Bilateral risk-reducing mastectomy reduces cancer risk by at least 90%rr (depending on the operation performed). Statistically significant survival benefit associated with bilateral risk-reducing mastectomy compared with surveillance is yet to be demonstrated.
While RRSO had been reported to reduce breast cancer risk by 53% in BRCA1 mutation carriersr, this protective effect has been questioned, with a prospective study showing no reduction in breast cancer risk in BRCA1 mutation carriers with RRSO.r
MRI is the preferred screening technique due to its high sensitivity compared with MMG or US. The addition of MMG is limited, and does not lead to a significant increase in sensitivity compared with MRI alone.r There is no added value of ultrasound in women undergoing MRI for screening. MRI detects tumours which are smaller and more likely to be node-negative than MMG. MRI has a recall rate (requiring further investigation and/or biopsy) of 15% for initial screening, which decreases with subsequent rounds of screening to <10%.
Mammography screening is not recommended before age 40 years in BRCA1 mutation carriers. The sensitivity of MRI is not influenced by age or breast density, being similar in women aged >50 yrs, to <50 yrs. On current evidence, it may be reasonable to offer breast MRI to women with BRCA1 mutations beyond age 50 years.r
There is no evidence to date that early detection of breast cancer is associated with a better survival in BRCA1 mutation carriers. However, for women who do not choose risk-reducing surgery, surveillance is strongly recommended.
The rate of cancers occurring between annual screening (interval cancers) is higher in BRCA1 mutation carriers than other high risk populations.
Tamoxifen and raloxifene have been shown to reduce the risk of breast cancer in high risk women. To date studies have not included enough BRCA1 or BRCA2 mutation carriers to determine if it is effective for primary prevention in this population. Tamoxifen use is associated with a reduction in contralateral breast cancer risk in BRCA1 mutation carriers with breast cancer; such benefit is stronger if ovaries are still intact.r In view of the potential side effects associated with tamoxifen/raloxifene, risk-reducing medications should be discussed with an experienced medical professional to determine the relevant risks and benefits in an individual mutation carrier. See COSA medication to lower the risk of breast cancer: clinician guide.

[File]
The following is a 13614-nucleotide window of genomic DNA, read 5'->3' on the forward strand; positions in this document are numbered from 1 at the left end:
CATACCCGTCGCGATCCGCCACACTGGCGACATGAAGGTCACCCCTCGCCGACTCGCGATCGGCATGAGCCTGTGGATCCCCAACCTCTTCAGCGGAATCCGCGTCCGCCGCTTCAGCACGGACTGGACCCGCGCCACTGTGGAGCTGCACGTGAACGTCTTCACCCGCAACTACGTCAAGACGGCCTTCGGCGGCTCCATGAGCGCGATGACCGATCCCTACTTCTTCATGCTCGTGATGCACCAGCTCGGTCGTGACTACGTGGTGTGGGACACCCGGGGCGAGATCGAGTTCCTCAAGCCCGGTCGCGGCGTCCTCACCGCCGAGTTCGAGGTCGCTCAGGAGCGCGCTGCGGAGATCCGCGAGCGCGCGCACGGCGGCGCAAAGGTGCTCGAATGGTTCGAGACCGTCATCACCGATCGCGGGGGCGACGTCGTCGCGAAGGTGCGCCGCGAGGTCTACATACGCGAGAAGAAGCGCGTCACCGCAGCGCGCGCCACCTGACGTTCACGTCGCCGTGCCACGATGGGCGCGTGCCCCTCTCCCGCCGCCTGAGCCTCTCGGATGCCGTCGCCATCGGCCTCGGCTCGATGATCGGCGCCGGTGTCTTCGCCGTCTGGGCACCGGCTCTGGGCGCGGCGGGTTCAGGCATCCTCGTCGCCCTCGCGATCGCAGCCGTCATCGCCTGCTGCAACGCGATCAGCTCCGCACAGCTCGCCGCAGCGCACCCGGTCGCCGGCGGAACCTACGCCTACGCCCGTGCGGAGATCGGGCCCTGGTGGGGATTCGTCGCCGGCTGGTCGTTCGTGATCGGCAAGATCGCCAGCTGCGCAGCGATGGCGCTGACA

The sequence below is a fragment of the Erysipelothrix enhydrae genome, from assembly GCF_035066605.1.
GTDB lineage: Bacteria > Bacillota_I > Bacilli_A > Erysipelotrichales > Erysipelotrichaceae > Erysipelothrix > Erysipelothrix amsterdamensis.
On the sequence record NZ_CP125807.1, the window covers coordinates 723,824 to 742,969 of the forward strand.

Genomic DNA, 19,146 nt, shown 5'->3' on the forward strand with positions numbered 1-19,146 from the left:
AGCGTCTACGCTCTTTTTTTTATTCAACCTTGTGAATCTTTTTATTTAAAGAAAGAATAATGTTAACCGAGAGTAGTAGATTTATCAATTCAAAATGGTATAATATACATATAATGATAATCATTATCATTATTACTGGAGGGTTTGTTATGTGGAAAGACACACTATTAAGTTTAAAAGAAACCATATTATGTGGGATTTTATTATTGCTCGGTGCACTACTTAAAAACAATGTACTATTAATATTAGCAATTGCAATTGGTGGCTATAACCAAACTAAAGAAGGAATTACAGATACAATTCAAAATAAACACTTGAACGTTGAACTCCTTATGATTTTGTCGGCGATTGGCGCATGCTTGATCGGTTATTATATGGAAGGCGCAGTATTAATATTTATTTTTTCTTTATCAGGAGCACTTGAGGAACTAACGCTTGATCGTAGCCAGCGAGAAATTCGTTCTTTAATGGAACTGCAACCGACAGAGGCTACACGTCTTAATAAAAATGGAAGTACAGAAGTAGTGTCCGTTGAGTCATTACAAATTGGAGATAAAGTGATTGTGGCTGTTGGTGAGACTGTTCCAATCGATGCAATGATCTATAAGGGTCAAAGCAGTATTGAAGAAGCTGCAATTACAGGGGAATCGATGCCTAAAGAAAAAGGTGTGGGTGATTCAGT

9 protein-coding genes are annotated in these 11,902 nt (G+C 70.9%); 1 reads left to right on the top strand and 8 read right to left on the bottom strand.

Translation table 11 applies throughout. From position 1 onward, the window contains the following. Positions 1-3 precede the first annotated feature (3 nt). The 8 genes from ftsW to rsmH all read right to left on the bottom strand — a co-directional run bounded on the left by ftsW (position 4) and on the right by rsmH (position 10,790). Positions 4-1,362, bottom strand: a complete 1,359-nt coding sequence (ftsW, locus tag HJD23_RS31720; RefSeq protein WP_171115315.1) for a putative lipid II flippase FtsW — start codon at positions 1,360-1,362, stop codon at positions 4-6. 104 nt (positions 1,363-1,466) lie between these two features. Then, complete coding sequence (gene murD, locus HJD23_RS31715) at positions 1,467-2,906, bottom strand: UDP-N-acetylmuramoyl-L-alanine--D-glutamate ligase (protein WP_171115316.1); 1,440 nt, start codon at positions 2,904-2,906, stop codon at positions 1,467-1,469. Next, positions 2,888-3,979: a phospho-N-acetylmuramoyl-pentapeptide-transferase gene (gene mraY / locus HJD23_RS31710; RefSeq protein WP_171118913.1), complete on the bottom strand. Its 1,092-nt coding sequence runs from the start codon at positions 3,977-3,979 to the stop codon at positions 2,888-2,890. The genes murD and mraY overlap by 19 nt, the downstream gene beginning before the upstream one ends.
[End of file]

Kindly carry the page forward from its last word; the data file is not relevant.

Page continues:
Ovarian and fallopian tube cancer
Bilateral risk-reducing salpingo-oophorectomy (RRSO) significantly reduces the risk of ovarian and fallopian tube cancer in BRCA1 mutation carriers.r The residual risk of primary peritoneal cancer after RRSO is approximately 2%.r
The effectiveness and safety of risk-reducing bilateral salpingectomy followed by delayed bilateral oophorectomy has not been established, and is not recommended for ovarian cancer risk management.
The decision to perform hysterectomy at the time of RRSO should be individualised. There is no evidence of an increased risk of endometrial cancer in Australian BRCA1 mutation carriers, although there is some evidence that serous histology may be more common.rr Hysterectomy may simplify subsequent menopausal hormone therapy, or the use of tamoxifen for breast cancer risk or as adjuvant treatment of breast cancer, but it is not justified for endometrial cancer prevention alone.
For asymptomatic women annual transvaginal ultrasound (TVU) and serum CA125 levels have poor sensitivity and specificity for ovarian cancer. They do not reliably detect ovarian cancers at an early stage, nor do they affect outcomes. This is true of women in the general population and women at high risk of hereditary ovarian cancer. Effective ovarian cancer risk management relies on RRSO.
Although there is evidence that the combined oral contraceptive pill can reduce the ovarian cancer risk, it is significantly less effective than RRSO and it is not recommended for cancer prevention.